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Abigail Wise/MEDILL 

Marty Pastula, vice president of Emergency Management Media Group, opens the Public Safety Technology Summit at the Hyatt Regency Thursday.

Emergency management goes high-tech to tackle crime

by Abigail Wise
Nov 15, 2012


Abigail Wise/MEDILL

Vendors associated with emergency safety technology, including Motorola, Sprint and Verint, hosted booths at the event.

Advances in emergency response technology, from on-site data crunching to gun shot recognition, can help keep Chicago safe.

“This is about getting accurate information quickly into the hands of people who need it in order to do their jobs,” said Commander Jonathan Lewin, Managing Deputy Director for the City of Chicago Office of Emergency Management and Communications. He highlighted an arsenal of crime-fighting and emergency response tools at Thursday's Emergency Management Public Safety Technology Summit.

Emergency workers currently use a variety of dashboard analytics to compile and take advantage of data including the number of fire or police calls, arrests or incidents in any given area of the city.

A newly available technology, Windy Grid compiles information from CTA buses, 911 fire and police calls, weather forecasts and even Twitter to monitor safety conditions. Windy Grid creates maps, with hotspots where emergency workers should keep watch and was used during the recent election.

“The goal is to run this during a planned or unplanned event and look at the conditions dynamically and interactively,” said Lewin.

David Roberts, the senior manager of the Technology Center at the International Association of Chiefs of Police, spoke about technological trends in public safety. He discussed a new discovery, a location-based policing app that allows safety officials to drive as incidents, including burglaries, sex offenders and break-ins are sited at passing locations.

Lewin and Roberts touched on ShotSpotter, a technology used to alert officers of gun-shots heard in the city. Not only has the accuracy improved significantly in recent upgrades, but the program is able to identify the type of gun fired.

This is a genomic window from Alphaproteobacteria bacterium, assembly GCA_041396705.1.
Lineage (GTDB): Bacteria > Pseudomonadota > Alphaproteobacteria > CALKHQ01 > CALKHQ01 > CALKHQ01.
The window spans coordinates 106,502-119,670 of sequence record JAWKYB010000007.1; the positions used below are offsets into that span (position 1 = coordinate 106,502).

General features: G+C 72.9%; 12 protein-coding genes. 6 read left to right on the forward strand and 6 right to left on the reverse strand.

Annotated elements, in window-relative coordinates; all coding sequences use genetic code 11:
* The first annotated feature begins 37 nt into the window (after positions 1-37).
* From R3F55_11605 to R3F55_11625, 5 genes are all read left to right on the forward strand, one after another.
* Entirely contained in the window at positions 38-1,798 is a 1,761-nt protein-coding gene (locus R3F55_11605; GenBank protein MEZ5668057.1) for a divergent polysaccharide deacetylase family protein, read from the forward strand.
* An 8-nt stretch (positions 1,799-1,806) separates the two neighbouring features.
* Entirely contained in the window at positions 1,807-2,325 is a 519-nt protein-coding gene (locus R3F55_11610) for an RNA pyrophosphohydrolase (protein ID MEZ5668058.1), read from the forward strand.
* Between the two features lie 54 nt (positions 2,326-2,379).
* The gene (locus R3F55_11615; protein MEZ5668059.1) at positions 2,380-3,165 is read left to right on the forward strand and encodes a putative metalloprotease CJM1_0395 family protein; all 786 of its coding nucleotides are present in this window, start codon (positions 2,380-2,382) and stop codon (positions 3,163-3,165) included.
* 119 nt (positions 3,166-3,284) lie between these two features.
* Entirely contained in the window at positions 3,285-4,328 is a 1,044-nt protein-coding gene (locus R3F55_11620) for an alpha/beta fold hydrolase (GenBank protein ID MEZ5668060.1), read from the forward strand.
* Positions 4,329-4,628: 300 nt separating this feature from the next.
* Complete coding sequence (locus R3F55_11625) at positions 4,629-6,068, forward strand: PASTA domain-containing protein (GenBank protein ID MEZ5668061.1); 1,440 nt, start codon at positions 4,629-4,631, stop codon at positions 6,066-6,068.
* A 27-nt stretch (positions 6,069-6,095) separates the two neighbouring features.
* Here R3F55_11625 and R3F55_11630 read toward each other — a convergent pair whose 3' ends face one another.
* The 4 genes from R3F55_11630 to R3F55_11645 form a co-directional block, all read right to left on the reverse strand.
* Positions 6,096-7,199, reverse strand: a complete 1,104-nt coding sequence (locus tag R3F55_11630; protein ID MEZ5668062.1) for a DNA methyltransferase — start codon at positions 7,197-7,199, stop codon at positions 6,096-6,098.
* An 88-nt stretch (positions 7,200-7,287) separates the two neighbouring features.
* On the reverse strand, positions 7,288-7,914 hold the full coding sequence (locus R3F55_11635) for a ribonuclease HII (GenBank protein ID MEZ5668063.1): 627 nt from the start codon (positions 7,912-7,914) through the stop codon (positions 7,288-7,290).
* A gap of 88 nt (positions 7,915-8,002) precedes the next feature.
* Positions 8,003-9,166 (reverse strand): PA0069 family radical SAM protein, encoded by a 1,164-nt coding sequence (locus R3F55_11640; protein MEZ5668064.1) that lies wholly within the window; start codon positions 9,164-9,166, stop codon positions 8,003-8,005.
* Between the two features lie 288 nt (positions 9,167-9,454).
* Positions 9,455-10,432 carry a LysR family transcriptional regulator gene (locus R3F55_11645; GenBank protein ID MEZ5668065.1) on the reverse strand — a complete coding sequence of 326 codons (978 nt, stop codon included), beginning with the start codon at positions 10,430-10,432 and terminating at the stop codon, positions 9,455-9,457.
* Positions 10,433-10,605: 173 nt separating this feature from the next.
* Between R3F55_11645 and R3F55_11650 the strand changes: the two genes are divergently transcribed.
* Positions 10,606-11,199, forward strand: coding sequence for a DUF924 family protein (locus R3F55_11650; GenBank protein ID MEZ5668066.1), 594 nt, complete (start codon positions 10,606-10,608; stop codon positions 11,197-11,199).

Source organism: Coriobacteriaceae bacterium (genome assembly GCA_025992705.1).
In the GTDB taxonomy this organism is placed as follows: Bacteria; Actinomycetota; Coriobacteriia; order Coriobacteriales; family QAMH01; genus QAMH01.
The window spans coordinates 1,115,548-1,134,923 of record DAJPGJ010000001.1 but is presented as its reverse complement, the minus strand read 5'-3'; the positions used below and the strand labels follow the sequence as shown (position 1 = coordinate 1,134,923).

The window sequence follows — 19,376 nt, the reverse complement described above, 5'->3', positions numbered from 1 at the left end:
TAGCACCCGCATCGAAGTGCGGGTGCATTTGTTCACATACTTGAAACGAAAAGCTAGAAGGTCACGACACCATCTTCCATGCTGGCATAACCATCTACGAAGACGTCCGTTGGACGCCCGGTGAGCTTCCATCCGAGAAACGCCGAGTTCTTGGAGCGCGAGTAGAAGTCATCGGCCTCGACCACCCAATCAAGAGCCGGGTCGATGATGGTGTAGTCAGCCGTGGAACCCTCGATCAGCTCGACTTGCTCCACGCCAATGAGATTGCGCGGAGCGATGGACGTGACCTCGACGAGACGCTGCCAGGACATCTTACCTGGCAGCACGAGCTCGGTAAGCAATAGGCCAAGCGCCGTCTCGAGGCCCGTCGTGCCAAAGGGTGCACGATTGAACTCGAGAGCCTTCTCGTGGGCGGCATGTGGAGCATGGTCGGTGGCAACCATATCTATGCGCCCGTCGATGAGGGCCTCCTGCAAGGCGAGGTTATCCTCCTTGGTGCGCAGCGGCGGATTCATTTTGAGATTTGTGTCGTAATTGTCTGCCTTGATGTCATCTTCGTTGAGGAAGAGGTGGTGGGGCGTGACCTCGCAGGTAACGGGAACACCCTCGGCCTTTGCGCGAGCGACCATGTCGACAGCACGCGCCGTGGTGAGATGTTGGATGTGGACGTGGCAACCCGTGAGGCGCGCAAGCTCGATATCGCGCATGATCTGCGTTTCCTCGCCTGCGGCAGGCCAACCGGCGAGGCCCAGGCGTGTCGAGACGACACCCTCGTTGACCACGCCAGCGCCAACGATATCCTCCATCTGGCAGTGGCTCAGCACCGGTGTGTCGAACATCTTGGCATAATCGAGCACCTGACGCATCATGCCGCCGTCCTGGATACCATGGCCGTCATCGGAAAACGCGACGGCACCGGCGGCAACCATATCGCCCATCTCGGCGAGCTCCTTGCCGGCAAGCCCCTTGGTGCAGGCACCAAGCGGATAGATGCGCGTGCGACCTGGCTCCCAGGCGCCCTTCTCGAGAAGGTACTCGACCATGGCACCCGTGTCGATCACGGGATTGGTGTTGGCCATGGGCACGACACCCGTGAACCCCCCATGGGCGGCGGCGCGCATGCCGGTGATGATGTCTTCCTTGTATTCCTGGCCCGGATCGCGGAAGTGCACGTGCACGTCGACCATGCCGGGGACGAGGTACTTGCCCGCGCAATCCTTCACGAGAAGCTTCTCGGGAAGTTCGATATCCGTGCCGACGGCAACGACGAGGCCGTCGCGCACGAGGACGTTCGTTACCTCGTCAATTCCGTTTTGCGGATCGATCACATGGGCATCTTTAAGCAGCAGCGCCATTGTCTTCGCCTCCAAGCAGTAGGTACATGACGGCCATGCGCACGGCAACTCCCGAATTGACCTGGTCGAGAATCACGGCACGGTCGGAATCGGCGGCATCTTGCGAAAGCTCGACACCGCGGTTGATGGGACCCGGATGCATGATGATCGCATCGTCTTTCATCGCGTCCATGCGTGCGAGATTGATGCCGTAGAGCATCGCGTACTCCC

Rapid analysis also gives the opportunity for wider use of DNA identification. DNA results, which used to take weeks or even months to develop, can now be obtained in as little as 90 minutes to help identify criminals from hair or body fluids left at crime scenes.

Both Lewin and Roberts agree that the next step in public safety is utilizing exisitng tools to help predict the likelihood of gang violence, for example, in a neighborhood. 

Predictive policing would integrate information to target hotspots and address issues and incidents before they happen. It would pull together the power of dashboard analytics (a computer overview of numbers including arrests, emergency calls, and gang stops in any given area), identification tools such as ShotSpotter and license plate recognition (the officers’ ability to shoot photos of license plates to dig into a database that pulls up information about the spotted car and owner) and Windy Grid.

Although both Lewin and Roberts think public safety management is moving in the direction of forecasting policing, a lot of technological and policy work remains to be put in place, they said.

“It [predictive policing] requires a lot of information and solid quality of data,” said Roberts.

For now, the city of Chicago will continue to take advantage of technology already in place including license plate recognition, ShotSpotter and Windy Grid.

“No one thing is the answer,” said Lewin. “But together, these are the tools that will help us.”